Support among the U.S. general public for increasing Pentagon spending ranks behind health care and education, according to a new national defense survey of 2,533 adults by the Ronald Reagan Presidential Foundation & Institute.
“When asked what the highest priority for increased funding should be, the military ranks fifth as a priority at 11%, behind healthcare (23%), border security (17%), education (15%), and infrastructure (14%),” the survey said. “However, when asked what the next highest priority for increased funding should be, the military jumps to the third position at 19%, behind only education (24%) and healthcare (21%). There is some partisan split on funding priorities, as Republicans rank the military second on their funding list, while it comes in lower for Democrats.”
The poll also seems to indicate that more Americans believe DoD spending levels are about right, versus too high or too low.
“In terms of military funding, a plurality (39%) think the U.S. government spends about the right amount on defense, whereas roughly equal percentages think it spends too little (27%) or too much (26%),” per the survey. “Among Republicans, equal percentages (42%) say the U.S. government spends too little or about the right amount on the military, with only 11% saying it spends too much. Among Democrats, 45% say it spends too much, while 37% say it spends the right amount, and only 13% say it spends too little.”
The Democratic polling firm, Beacon Research, teamed with the Republican consultancy, Shaw & Company Research, to conduct the survey from Oct. 25 to Nov. 7. The results relied on 998 telephone interviews and 1,525 online responses, the Reagan Institute said.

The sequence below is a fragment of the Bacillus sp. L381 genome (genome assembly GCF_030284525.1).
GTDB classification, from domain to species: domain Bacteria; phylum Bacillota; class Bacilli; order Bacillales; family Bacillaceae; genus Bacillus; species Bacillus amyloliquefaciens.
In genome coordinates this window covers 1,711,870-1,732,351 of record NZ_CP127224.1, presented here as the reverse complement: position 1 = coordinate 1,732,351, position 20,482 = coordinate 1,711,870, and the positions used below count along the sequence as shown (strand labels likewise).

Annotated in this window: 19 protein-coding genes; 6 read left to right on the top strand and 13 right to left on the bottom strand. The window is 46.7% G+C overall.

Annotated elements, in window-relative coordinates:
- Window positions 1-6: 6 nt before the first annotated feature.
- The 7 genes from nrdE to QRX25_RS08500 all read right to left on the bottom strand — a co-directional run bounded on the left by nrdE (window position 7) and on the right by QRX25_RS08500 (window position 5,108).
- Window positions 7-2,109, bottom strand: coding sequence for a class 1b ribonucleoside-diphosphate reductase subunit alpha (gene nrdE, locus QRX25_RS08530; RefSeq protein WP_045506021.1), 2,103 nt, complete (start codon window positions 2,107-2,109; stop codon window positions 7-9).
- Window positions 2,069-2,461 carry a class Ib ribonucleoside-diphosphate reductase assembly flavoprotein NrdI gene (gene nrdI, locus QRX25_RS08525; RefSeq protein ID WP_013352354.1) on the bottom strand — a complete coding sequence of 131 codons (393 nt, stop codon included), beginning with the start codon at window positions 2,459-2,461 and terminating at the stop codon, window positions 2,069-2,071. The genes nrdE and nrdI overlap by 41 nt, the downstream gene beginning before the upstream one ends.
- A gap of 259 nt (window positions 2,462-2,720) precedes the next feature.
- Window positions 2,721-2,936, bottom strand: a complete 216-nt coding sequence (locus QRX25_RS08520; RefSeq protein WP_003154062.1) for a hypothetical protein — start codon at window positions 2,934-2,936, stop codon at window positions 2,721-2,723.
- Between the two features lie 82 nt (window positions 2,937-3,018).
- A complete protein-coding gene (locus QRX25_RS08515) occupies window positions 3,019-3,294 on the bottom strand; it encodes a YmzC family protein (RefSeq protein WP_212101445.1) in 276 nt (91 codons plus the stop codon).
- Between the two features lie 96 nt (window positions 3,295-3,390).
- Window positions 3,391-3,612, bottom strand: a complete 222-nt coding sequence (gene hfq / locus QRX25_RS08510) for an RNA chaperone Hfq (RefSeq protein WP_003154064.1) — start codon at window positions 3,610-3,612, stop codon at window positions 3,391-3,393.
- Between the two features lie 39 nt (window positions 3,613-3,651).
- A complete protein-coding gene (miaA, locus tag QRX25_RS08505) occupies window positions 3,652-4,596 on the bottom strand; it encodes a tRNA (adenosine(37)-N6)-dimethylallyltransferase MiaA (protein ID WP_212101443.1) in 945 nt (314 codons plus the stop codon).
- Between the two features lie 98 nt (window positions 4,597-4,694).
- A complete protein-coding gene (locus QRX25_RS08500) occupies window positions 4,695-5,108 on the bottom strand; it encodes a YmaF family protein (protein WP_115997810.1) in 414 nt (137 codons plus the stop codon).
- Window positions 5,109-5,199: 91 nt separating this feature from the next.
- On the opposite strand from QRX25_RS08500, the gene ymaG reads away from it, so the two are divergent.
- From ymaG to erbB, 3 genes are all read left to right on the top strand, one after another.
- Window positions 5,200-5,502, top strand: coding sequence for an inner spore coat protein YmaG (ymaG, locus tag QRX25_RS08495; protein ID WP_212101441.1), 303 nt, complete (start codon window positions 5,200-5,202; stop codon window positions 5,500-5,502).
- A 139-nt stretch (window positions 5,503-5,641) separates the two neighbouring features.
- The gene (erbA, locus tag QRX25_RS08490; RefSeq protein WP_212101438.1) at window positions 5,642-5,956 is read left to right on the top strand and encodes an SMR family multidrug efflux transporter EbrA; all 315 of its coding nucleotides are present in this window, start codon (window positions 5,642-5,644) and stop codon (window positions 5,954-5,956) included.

Debuting in 2018, this month’s national defense survey is the institute’s fourth.
Trust in the military has declined steadily since the first survey and has dropped by 25 points from 70 percent in 2018. “For the first time in our survey, a minority of Americans—only 45%—report having a great deal of trust and confidence in the military,” per the new survey. “Increasing numbers of Americans say they have little or not much confidence in the military, which is up 15 points in the last three years.”
“While the military continues to top the list of trusted institutions, the trend of declining trust is occurring more rapidly for the military than it is for other public institutions,” the survey said. “The military has declined in trust by 25 points since 2018, while law enforcement has declined by 17 points from 50% to 33%.”
Yet, when asked to identify which nation has the best military, 69 percent of respondents said the United States, and the second ranked country, China, came in at 17 percent.
“On specific capabilities, Americans are more likely to think the U.S. military is the best in the world when it comes to conventional weaponry, such as tanks, battleships, and airplanes (45%) compared with only 27% who think it is the best in the world at cyber capabilities,” the survey said. “There is particularly low belief in the relative strength of America’s military leadership and manpower. Only one-third (33%) think that the U.S. military leadership is the best in the world, whereas 42% think it is one of the best. There are slightly higher numbers for traditional manpower, such as enlisted servicemembers, with 36% believing the U.S. military is the best in the world, while 46% think it one of the best.”